'Daddy Long Legs'

Ben Miles

“Daddy Long “Daddy Long Legs” is a 1912 novel written by Jean Webster. It was loosely interpreted and made into a 1955 film as a star vehicle for Fred Astaire. In 2007, it was developed as a stage musical by the Ann Deal/Fashion Forms Plays-in-Progress Series at the Rubicon Theatre in Ventura, California and made its debut there in 2009.

With a book by John Caird and music and lyrics Paul Gordon, “Daddy” has enjoyed regional and international success, as well as a staging Off Broadway at the Davenport Theatre in 2015. Now the musical is on the boards at Long Beach’s International City Theatre, through March 11.

Ably directed by Mary Jo DuPrey — but with indispensable musical direction by Bill Wolfe (who also lends live music to this “sung-through” musical by playing the piano, accompanied by Blake Baldwin on guitar and Daniel Smith’s moody cello sounds) — this “Daddy Long Legs” is a two-character love story that suggests how love between two people may evolve and grow. Jerusha Abbott has grown up, as her opening solo number, “Oldest Orphan,” reveals, in an orphanage called the John Grier Home (Ashley Ruth Jones embodies this wry and clever character physically, musically and psychologically).

Jerusha has a way with the written word, and through her sardonic essays about life in an orphanage catches the attention of a wealthy trustee of the orphanage, Jervis Pendleton (portrayed by the agile and vocally enchanting Dino Nicandros); he becomes her mysterious benefactor so long as she adheres to a nine-point plan he’s devised for furthering Jerusha’s education. Though Jerusha hasn’t actually seen Jervis Pendleton, she has assigned him the sobriquet, Daddy Long Legs, based on glimpsing the spider-like shadow he casts in the headlights of his automobile.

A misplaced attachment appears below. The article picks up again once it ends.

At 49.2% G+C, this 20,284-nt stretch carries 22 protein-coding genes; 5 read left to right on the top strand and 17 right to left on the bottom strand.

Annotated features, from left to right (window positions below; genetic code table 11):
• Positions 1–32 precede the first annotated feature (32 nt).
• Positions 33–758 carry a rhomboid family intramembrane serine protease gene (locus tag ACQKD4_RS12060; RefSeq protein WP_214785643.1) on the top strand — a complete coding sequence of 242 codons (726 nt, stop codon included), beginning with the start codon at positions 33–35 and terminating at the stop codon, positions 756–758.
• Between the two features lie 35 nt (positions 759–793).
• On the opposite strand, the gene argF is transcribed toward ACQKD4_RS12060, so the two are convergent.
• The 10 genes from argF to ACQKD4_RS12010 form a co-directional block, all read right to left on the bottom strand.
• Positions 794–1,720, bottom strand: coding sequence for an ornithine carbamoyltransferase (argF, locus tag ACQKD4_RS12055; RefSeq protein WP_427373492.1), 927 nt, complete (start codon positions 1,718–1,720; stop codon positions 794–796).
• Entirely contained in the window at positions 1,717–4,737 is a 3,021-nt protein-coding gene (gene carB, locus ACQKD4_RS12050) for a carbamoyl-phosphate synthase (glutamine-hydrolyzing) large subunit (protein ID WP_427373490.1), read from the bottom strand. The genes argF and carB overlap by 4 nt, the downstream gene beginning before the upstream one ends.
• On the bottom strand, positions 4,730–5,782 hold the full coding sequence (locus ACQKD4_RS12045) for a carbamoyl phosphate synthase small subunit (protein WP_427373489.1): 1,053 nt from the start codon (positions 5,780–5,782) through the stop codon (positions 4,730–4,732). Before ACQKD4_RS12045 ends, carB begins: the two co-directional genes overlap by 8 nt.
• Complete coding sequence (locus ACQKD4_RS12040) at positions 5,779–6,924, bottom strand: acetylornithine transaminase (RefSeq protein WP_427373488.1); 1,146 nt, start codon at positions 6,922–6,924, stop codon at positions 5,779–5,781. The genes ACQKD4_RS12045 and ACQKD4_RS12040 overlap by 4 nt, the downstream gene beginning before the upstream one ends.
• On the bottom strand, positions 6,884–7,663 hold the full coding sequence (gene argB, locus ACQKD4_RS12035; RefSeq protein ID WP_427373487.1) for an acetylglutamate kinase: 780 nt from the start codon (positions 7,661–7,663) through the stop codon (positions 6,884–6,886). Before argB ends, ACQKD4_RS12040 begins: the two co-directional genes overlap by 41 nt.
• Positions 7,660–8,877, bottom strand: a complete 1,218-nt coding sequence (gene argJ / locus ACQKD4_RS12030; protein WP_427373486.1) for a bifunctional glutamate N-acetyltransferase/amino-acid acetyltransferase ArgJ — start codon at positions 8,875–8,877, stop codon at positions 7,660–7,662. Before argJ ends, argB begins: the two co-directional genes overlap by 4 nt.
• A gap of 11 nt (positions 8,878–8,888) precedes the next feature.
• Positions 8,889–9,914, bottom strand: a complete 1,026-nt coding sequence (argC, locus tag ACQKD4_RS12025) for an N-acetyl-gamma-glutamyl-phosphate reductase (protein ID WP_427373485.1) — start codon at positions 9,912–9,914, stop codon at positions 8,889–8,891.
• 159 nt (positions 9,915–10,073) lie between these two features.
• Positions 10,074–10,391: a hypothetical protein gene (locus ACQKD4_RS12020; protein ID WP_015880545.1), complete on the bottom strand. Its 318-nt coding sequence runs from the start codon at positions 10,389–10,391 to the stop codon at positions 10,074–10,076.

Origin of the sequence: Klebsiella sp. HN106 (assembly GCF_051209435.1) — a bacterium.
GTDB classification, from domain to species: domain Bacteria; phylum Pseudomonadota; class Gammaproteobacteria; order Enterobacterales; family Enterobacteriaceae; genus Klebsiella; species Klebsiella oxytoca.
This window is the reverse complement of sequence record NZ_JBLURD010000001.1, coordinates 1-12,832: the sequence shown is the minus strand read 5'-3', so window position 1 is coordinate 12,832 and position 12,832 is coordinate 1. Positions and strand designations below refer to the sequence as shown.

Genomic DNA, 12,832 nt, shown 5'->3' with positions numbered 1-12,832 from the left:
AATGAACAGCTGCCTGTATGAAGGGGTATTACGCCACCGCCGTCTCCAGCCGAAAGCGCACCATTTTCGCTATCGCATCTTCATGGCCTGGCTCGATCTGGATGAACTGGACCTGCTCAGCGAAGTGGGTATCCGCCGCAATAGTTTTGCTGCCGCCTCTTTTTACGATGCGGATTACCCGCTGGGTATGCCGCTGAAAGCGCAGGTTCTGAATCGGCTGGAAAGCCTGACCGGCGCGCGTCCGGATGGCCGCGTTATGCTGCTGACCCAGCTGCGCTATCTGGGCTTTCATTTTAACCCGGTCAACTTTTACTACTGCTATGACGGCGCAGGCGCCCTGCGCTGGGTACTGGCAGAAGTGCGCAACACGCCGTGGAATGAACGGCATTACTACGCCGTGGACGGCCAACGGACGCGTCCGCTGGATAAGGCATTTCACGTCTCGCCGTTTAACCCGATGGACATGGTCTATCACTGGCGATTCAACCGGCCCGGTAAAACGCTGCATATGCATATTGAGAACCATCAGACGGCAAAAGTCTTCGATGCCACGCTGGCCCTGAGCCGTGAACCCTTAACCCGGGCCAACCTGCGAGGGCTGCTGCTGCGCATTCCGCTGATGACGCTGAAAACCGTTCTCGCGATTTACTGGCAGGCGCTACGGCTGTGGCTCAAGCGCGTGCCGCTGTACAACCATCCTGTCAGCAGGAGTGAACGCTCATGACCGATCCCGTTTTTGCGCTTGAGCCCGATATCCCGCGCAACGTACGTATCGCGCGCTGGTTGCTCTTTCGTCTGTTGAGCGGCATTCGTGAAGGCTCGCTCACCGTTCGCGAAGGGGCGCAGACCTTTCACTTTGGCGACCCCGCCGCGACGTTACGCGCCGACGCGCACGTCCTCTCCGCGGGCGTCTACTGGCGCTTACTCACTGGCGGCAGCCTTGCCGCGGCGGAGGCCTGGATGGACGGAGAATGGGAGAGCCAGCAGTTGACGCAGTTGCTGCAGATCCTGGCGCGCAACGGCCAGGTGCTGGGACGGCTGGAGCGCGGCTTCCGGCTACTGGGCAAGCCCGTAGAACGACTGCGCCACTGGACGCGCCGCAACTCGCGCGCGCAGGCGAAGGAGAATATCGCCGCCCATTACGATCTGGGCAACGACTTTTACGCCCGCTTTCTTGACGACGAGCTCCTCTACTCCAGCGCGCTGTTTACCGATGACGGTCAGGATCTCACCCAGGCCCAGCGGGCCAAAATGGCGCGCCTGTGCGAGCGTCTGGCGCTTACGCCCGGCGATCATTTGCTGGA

In two acts, with over two dozen songs — ranging from Jerusha’s solo “Who Is This Man?” to Jervis’s “The Man I’ll Never Be” to the telling “All This Time” — this unique love story unfolds in two hours time on an accommodating set designed by Ellen Lenbergs and with detailed turn-of-the-century costuming by Kim DeShazo. Appropriately underscored by Donna Ruzika’s lightening design and an iffy sound design by Dave Mickey (there was one uncomfortable sound outage during the performance reviewed) this musical’s conceit is conveyed primarily through the exchange of mailed letters (the meaningful missives are sung) by the characters. It’s an uncanny notion that requires the close attention of audience members.

“Daddy Long Legs” continues at Long Beach’s International City Theatre through March 11. ICT is located at the Long Beach Performing Arts Center — 330 East Seaside Way. Evening performances are Thursdays through Saturdays at 8 p.m. Sunday matinees are at 2 p.m. For reservations, call (562) 436-4610. For online ticketing and further information, visit www.InternationalCityTheatre.org.




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